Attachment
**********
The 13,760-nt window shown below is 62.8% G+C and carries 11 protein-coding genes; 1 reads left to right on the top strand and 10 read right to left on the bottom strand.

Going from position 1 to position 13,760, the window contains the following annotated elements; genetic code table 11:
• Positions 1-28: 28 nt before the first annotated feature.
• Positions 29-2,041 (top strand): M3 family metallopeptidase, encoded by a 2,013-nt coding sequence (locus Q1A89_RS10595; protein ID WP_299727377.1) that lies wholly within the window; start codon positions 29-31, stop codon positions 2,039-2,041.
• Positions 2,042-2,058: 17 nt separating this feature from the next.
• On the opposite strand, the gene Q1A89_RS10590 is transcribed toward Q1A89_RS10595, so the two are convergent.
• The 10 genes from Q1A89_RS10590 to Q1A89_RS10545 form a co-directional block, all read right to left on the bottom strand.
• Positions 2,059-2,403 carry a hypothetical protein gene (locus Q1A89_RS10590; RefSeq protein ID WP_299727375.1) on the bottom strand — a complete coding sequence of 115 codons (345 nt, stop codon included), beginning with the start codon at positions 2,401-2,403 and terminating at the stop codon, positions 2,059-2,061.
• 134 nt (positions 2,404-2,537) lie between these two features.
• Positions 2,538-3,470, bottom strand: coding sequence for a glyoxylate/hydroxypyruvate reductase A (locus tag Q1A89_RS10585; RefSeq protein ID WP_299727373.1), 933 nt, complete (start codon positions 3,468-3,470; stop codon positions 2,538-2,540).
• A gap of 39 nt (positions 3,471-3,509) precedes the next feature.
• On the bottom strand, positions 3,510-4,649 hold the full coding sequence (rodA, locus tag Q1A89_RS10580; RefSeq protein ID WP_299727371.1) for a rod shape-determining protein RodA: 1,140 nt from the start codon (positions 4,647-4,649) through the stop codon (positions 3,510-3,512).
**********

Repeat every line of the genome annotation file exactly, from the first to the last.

The 13,760-nt window shown below is 62.8% G+C and carries 11 protein-coding genes; 1 reads left to right on the top strand and 10 read right to left on the bottom strand.

Going from position 1 to position 13,760, the window contains the following annotated elements; genetic code table 11:
• Positions 1-28: 28 nt before the first annotated feature.
• Positions 29-2,041 (top strand): M3 family metallopeptidase, encoded by a 2,013-nt coding sequence (locus Q1A89_RS10595; protein ID WP_299727377.1) that lies wholly within the window; start codon positions 29-31, stop codon positions 2,039-2,041.
• Positions 2,042-2,058: 17 nt separating this feature from the next.
• On the opposite strand, the gene Q1A89_RS10590 is transcribed toward Q1A89_RS10595, so the two are convergent.
• The 10 genes from Q1A89_RS10590 to Q1A89_RS10545 form a co-directional block, all read right to left on the bottom strand.
• Positions 2,059-2,403 carry a hypothetical protein gene (locus Q1A89_RS10590; RefSeq protein ID WP_299727375.1) on the bottom strand — a complete coding sequence of 115 codons (345 nt, stop codon included), beginning with the start codon at positions 2,401-2,403 and terminating at the stop codon, positions 2,059-2,061.
• 134 nt (positions 2,404-2,537) lie between these two features.
• Positions 2,538-3,470, bottom strand: coding sequence for a glyoxylate/hydroxypyruvate reductase A (locus tag Q1A89_RS10585; RefSeq protein ID WP_299727373.1), 933 nt, complete (start codon positions 3,468-3,470; stop codon positions 2,538-2,540).
• A gap of 39 nt (positions 3,471-3,509) precedes the next feature.
• On the bottom strand, positions 3,510-4,649 hold the full coding sequence (rodA, locus tag Q1A89_RS10580; RefSeq protein ID WP_299727371.1) for a rod shape-determining protein RodA: 1,140 nt from the start codon (positions 4,647-4,649) through the stop codon (positions 3,510-3,512).